• Alopecia totalis – 100% hair loss on the scalp
  • Alopecia universalis – Complete loss of hair on all hair-bearing areas

In some people with alopecia areata, the fingernails and toenails become pitted — they look as if a pin had made many tiny dents in them. They may also look like sandpaper. Nail involvement is found in 6.8-49.4% of patients, most commonly in severe cases. Pitting is the most common; other reported abnormalities have included trachyonychia, Beau lines, onychorrhexis, onychomadesis, koilonychias, leukonychia, and red lunulae

What happens in alopecia areata?

Alopecia areata usually begins when clumps of hair fall out, resulting in totally smooth, round hairless patches on the scalp. In some cases the hair may become thinner without noticeable patches of baldness, or it may grow and break off, leaving short stubs (called “exclamation point” hair). In rare cases, complete loss of scalp hair and body hair occurs. The hair loss often comes and goes — hair will grow back over several months in one area but will fall out in another area.

When alopecia areata results in patches of hair loss, the hair usually grows back in a few months. Although the new hair is usually the same color and texture as the rest of the hair, it sometimes is fine and white.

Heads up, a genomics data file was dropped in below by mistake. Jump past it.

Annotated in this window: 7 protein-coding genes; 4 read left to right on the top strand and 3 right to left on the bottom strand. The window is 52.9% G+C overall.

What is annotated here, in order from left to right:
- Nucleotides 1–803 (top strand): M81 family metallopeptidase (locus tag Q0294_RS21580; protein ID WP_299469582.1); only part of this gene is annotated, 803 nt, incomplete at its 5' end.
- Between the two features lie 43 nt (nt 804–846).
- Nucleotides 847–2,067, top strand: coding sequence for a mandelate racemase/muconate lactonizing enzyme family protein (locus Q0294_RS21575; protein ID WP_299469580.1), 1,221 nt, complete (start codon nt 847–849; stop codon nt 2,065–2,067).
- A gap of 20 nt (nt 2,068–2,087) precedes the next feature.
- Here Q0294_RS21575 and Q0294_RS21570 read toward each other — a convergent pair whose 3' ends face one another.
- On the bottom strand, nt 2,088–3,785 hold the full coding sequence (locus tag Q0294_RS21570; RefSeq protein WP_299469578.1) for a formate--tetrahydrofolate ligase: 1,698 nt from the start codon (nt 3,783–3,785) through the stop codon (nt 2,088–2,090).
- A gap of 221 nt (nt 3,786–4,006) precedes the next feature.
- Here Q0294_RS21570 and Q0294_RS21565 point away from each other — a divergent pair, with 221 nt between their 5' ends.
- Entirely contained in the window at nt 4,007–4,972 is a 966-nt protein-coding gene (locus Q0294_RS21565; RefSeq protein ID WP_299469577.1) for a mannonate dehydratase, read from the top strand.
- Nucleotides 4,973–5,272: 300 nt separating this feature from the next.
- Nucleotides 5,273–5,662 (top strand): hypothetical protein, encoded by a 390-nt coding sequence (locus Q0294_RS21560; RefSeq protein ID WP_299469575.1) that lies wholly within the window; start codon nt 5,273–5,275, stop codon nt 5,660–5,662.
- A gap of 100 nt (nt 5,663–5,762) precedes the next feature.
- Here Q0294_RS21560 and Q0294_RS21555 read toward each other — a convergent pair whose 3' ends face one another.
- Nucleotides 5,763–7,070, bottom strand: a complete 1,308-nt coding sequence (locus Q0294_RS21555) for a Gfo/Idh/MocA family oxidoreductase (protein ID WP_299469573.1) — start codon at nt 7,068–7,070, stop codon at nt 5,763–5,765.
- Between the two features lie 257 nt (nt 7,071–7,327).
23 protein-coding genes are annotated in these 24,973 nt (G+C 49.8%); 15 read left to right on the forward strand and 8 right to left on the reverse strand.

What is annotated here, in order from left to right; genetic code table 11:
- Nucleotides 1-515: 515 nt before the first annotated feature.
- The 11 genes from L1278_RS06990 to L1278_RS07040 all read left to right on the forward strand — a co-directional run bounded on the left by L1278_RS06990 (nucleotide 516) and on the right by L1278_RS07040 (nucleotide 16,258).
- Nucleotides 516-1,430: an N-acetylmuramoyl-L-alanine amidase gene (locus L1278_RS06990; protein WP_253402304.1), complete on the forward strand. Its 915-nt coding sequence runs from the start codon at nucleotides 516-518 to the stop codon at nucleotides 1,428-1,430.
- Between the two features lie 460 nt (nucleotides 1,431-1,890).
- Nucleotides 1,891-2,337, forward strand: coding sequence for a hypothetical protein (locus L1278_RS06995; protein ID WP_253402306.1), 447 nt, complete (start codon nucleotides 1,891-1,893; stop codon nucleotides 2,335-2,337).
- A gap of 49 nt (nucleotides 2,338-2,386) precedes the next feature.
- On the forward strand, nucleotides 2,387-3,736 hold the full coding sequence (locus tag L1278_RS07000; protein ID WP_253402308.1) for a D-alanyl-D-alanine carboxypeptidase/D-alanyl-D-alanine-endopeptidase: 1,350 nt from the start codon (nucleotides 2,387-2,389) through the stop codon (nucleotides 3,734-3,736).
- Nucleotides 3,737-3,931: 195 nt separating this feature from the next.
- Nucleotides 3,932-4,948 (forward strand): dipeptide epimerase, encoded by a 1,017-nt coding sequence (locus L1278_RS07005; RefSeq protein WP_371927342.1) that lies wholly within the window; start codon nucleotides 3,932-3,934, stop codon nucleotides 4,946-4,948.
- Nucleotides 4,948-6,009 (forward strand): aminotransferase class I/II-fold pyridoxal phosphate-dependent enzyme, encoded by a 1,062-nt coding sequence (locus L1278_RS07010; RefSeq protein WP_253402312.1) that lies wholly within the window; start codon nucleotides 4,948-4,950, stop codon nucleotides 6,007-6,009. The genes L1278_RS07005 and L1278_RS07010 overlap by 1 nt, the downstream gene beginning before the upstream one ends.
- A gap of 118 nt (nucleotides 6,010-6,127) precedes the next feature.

About 10% of people with this condition may never regrow hair. You are more likely to have permanent hair loss if you:

  • Have a family history of the condition.
  • Have the condition at a young age (before puberty) or for longer than 1 year.
  • Have another autoimmune disease.
  • Are prone to allergies (atopy).
  • Have extensive hair loss.
  • Have abnormal color, shape, texture, or thickness of the fingernails or toenails.

Because hair is an important part of appearance, hair loss can result in feeling unattractive.

Alopecia areata cannot be “cured” but it can be treated. Most people who have one episode will have more episodes of hair loss.

Learn more about the pathophysiology of alopecia areata.

How is alopecia areata diagnosed?

Alopecia areata is diagnosed through a medical history and physical examination. Your doctor will ask you questions about your hair loss, look at the pattern of your hair loss, and examine your scalp. And he or she may tug gently on a few hairs or pull some out.

If the reason for your hair loss is not clear, your doctor may do tests to check for a disease that could be causing your hair loss. Tests include:

  • Hair analysis. Your doctor will take a sample of your hair and examine it under a microscope. A scalp sample is also sometimes taken.
  • Blood tests, including testing for a specific condition, such as an overactive or underactive thyroid gland (hyperthyroidism or hypothyroidism).
How is it treated?

Because hair usually grows back within a year, you may decide not to treat alopecia areata.

If you choose not to treat the condition and wait for your hair to grow back, you may wish to: